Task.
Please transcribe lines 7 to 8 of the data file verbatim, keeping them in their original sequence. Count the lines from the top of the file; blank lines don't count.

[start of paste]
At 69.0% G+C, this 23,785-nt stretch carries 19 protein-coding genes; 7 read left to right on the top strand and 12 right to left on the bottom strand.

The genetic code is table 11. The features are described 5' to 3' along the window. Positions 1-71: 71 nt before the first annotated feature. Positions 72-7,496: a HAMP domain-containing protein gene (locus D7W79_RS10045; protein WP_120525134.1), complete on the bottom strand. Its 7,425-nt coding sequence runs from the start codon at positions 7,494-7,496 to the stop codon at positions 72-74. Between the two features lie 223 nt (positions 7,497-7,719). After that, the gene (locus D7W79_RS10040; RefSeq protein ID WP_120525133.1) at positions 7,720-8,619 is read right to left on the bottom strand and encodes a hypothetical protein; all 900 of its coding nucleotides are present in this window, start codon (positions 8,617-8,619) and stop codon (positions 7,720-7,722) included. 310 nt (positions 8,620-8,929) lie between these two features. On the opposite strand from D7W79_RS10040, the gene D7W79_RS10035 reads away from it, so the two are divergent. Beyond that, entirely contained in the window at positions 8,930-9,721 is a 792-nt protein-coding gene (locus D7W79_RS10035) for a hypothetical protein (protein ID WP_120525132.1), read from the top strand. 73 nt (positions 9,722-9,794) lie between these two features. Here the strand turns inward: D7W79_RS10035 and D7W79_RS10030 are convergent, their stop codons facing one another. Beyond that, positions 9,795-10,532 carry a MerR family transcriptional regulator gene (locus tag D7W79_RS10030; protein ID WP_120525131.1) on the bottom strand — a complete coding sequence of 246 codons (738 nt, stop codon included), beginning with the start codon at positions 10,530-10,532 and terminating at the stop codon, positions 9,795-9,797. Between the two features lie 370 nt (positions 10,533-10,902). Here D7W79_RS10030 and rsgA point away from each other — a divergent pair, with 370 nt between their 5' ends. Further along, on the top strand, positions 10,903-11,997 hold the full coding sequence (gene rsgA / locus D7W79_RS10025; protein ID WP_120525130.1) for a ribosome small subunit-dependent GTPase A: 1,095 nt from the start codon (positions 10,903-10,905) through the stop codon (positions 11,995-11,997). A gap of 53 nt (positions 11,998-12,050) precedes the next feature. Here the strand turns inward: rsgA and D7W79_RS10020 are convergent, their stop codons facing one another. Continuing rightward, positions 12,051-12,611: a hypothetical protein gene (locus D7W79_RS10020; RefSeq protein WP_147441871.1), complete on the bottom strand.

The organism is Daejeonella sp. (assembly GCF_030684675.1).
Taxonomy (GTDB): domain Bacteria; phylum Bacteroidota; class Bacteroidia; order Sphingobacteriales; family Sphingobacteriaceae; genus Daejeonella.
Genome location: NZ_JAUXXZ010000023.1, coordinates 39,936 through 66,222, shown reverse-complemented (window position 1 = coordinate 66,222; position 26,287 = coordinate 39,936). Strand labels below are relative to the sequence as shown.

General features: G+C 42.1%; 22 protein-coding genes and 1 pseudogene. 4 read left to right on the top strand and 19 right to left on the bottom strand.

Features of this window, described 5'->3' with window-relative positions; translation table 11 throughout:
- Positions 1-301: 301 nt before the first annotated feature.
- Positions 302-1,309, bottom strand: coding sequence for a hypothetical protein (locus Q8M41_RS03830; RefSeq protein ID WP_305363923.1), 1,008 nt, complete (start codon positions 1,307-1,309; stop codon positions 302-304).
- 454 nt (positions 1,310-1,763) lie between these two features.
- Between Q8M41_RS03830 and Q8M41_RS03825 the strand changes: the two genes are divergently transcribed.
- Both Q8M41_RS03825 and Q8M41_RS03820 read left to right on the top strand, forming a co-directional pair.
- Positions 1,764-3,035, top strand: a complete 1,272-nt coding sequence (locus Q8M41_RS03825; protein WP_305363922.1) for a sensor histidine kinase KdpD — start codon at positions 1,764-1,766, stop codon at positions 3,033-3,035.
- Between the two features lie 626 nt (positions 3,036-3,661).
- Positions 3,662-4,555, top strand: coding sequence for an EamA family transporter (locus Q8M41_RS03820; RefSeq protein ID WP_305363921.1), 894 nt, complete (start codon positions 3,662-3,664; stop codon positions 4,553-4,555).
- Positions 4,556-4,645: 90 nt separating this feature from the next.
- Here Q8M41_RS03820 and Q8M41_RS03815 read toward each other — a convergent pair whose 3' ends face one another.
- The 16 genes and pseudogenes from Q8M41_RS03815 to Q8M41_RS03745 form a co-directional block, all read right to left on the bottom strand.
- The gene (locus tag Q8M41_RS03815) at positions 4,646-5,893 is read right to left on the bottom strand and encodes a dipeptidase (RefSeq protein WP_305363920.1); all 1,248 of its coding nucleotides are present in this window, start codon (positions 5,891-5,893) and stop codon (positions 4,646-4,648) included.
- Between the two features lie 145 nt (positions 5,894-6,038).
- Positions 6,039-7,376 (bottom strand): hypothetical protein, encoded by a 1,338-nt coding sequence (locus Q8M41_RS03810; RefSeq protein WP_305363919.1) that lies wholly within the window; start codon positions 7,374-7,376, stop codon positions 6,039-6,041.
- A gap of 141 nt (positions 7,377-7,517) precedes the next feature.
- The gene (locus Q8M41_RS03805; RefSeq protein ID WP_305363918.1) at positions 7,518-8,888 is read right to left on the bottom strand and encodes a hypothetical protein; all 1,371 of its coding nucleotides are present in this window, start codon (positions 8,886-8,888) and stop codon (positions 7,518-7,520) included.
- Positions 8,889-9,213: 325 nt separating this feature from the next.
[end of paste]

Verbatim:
Features of this window, described 5'->3' with window-relative positions; translation table 11 throughout:
- Positions 1-301: 301 nt before the first annotated feature.